Walking with the elephants

Today I want to share one of my favorite analogies.  I use this in almost every presentation as a way to challenge the prevailing paradigm that priveleges expert design and control.

There are two ways to lay out a park …

… one is to employ an expert landscape architect to design an ideal layout based on the expert analysis of the slope of the land, the type or soil, the position of the sun and the plants endemic to the region. What is created may
end up being aesthetically pleasing, with paths, grassy areas and flower beds in just the right places, but once visitors are allowed in they often end up creating shortcuts on the immaculate lawns, elephant or desire paths that frustrate the plans of the designer.

“Elephant path is a name for a path that is formed in a space by people making their own paths and shortcuts; it is an unofficial route. Elephant path is an anarchist way of moving in a city, a town or a village. It is an overlaying system of going from a place to a place in a space regardless of the city/town plan. Still, it is connected to the streets and the architectural forms.” (http://www.elephantpaths.net)

 

Elephant or Desire Path

Another approach is delay laying the formal paths, observe where people walk naturally and lay the formal paths along these emergent ones.  Other garden features such as benches, flower beds and fountains can then be designed to complement these emergent paths.  In this way, the people are co-designing the space they will be using.

This analogy helps to get the message across that expert-based design approaches and attempts to control behaviour often don’t have the desired effect in complex systems.  For example, people tend to resist or merely pretend to comply with designed ideal cultures and behaviours that are imposed on the organisation top-down.  Instead, mapping the current disposition of the system and following the natural contours to create forward evolution in a more favorable direction is much more effective (and easier!).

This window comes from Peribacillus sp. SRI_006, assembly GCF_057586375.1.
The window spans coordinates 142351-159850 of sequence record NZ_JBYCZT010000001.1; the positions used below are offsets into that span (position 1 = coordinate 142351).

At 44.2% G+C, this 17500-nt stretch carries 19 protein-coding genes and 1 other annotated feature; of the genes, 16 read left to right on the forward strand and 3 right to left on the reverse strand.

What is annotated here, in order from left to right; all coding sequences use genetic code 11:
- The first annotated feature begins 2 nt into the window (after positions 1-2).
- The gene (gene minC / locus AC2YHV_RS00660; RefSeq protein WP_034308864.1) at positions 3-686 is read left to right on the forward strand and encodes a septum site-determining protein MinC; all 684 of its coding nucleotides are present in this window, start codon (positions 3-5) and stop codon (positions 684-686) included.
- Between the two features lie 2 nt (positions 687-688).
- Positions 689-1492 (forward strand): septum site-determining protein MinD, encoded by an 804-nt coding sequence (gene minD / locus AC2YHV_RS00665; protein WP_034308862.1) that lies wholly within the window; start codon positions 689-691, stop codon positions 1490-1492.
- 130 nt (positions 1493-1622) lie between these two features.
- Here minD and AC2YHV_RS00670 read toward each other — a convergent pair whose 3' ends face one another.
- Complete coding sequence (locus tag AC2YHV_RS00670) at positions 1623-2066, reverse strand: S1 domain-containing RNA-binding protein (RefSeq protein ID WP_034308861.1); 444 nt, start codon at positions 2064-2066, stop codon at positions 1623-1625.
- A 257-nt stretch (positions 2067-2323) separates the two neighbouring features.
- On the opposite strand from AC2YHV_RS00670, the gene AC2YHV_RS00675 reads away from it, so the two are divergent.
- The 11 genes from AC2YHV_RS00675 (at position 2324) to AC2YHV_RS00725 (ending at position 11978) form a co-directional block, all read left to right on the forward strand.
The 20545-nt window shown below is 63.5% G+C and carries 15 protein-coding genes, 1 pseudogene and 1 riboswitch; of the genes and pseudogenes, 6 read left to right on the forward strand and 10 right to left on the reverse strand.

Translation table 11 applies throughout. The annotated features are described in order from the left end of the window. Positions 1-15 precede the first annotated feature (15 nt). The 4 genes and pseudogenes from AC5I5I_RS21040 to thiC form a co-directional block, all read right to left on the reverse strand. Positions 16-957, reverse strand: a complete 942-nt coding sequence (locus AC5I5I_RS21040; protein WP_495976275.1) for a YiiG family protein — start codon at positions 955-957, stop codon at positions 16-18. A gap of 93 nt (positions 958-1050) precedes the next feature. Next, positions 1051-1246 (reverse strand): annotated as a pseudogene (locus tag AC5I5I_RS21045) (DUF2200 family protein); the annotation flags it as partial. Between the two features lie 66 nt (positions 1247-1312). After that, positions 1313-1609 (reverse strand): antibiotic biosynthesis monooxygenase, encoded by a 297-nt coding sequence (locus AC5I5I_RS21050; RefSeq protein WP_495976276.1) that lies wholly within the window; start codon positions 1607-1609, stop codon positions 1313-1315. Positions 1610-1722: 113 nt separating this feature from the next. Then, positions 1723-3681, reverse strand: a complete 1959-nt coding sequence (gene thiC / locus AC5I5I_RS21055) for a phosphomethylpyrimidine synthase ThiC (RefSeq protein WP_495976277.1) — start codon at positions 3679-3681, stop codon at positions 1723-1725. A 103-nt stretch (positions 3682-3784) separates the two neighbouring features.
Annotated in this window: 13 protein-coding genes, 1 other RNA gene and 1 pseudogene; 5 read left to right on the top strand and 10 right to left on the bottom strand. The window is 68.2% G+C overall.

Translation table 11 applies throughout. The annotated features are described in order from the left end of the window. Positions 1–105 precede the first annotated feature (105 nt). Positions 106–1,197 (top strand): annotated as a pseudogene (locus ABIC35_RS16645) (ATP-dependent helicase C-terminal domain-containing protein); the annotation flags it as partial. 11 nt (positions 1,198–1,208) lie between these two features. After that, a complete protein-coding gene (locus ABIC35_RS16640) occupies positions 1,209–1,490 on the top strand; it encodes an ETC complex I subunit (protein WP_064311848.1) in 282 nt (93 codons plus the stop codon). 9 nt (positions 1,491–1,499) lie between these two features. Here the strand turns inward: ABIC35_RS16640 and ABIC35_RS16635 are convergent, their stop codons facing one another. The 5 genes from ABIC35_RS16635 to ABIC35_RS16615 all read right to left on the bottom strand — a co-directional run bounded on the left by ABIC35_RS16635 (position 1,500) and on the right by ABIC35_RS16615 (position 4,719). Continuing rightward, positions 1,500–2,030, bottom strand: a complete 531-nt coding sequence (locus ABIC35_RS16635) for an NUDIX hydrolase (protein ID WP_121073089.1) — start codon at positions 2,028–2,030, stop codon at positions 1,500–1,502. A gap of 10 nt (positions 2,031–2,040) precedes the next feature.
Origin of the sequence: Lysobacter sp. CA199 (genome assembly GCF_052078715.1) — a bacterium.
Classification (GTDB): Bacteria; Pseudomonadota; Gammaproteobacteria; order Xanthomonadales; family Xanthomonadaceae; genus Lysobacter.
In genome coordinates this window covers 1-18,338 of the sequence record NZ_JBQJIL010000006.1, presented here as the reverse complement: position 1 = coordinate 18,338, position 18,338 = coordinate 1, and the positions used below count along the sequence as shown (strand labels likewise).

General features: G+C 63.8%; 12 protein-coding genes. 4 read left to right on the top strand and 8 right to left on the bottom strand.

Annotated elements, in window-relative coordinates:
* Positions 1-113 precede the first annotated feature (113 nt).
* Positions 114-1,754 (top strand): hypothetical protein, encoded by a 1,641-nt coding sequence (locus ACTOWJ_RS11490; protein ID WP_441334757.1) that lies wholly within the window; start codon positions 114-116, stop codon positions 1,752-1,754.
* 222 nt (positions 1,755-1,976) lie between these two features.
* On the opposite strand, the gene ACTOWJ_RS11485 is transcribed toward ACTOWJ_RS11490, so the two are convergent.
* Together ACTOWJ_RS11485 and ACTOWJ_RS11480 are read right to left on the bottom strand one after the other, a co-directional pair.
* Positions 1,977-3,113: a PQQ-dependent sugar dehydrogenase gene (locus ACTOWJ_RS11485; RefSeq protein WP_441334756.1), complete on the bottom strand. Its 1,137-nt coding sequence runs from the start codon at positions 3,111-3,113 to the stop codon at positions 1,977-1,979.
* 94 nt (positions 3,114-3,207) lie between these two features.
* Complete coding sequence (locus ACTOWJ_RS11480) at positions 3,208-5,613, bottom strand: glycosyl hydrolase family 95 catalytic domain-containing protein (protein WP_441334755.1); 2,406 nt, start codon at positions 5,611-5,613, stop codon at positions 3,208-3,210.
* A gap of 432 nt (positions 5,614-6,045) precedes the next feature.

Managers, leaders and change practitioners often resist this emergent approach as it requires them to let go of their perceived control – it soon becomes apparent though that this approach is much more sustainable in the long run.   I coach them to …

  • find ways to map where the “elephants” are already walking i.e. established patterns that can be amplified or disrupted. This is usually achieved through narrative-based processes and/or tools like Sensemaker®
    .
  • when leading change, focus on making small changes in the environment not on changing the  people or telling them how they should be.  To further the analogy, instead of telling people where to walk and putting up signs everywhere … create small safe-to-fail experiments and monitor the impact e.g. change the position of a flower bed; create a boundary object that hinders movement or create something that attracts in a certain direction e.g. a water fountain or bench.
  • become more comfortable with imperfection and messiness – sometimes the emergent paths will not follow the aesthetically ideal or efficient route.
  • follow the natural contours of the organisation; meet the system where it is and evolve forwards from there.

 

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2 thoughts on “Walking with the elephants

  1. Awesome! Allow me to share a similar story. I live next to a small square with some shops. It had just snowed heavily, and everything was white and clear. No footsteps in the snow. People walked randomly through the snow. I went out and cleared a simple and narrow path from the front gate to the closest store, and some other convenient small paths. This worked wonders! Suddenly, everyone started walking those little paths. Oh, how easy it is to change people’s behaviour if you know how. Nudge the environment (game rules) a bit, enabling ‘perceived affordances’, et voilà!

    1. Great story Martien! It really is much easier to think about nudging behaviour through changes in the context than trying to change people (as Dave Snowden says it’s much more ethical too!)

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